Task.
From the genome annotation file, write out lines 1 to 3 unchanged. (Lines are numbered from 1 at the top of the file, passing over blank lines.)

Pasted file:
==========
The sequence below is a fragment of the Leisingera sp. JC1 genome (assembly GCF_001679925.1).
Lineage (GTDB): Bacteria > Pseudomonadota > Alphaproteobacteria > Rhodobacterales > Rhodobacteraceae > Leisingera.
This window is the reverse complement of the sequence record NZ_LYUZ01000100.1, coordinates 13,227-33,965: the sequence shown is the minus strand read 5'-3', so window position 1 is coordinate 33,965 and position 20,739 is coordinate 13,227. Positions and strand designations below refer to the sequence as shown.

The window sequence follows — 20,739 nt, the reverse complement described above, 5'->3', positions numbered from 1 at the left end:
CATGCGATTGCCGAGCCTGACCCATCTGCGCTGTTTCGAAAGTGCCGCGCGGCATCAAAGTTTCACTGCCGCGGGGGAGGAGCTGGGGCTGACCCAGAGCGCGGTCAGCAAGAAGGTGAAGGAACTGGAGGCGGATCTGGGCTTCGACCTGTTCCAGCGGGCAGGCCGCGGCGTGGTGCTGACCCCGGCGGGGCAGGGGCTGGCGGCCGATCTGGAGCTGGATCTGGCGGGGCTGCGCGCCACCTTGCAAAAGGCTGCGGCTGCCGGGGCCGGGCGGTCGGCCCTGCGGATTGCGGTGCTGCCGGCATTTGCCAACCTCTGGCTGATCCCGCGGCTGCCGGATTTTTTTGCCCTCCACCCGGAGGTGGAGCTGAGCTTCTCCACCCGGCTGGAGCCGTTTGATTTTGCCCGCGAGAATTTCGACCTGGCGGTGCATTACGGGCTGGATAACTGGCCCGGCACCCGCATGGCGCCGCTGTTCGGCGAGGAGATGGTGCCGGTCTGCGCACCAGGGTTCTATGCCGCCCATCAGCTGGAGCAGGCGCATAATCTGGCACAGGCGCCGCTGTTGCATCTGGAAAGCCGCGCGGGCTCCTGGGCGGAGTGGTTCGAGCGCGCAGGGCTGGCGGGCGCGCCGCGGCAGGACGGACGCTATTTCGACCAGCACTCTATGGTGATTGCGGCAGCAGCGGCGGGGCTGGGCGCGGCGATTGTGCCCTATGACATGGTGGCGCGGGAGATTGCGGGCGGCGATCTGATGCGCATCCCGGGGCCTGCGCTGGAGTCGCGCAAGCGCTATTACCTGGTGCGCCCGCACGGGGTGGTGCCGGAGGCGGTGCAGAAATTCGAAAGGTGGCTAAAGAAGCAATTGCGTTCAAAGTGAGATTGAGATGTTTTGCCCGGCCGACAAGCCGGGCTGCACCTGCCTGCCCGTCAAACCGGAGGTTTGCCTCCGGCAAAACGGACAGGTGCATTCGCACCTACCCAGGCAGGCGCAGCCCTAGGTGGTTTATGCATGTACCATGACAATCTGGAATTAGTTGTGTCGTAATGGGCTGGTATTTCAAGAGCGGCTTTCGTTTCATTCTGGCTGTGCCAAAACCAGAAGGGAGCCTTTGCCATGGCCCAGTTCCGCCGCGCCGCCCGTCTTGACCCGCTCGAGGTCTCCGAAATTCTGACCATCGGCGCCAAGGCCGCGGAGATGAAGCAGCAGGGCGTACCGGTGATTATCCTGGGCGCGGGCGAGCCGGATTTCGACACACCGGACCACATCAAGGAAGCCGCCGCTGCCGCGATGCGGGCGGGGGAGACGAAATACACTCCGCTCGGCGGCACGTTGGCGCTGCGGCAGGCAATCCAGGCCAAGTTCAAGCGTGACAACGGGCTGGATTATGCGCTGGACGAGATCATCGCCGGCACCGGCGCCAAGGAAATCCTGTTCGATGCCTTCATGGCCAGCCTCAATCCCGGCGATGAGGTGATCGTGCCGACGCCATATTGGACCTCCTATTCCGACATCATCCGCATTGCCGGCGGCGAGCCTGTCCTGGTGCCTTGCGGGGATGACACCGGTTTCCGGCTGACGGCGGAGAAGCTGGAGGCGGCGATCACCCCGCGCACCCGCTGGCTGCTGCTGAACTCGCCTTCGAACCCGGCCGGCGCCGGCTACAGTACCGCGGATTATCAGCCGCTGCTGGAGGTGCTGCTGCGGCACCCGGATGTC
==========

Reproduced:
The sequence below is a fragment of the Leisingera sp. JC1 genome (assembly GCF_001679925.1).
Lineage (GTDB): Bacteria > Pseudomonadota > Alphaproteobacteria > Rhodobacterales > Rhodobacteraceae > Leisingera.
This window is the reverse complement of the sequence record NZ_LYUZ01000100.1, coordinates 13,227-33,965: the sequence shown is the minus strand read 5'-3', so window position 1 is coordinate 33,965 and position 20,739 is coordinate 13,227. Positions and strand designations below refer to the sequence as shown.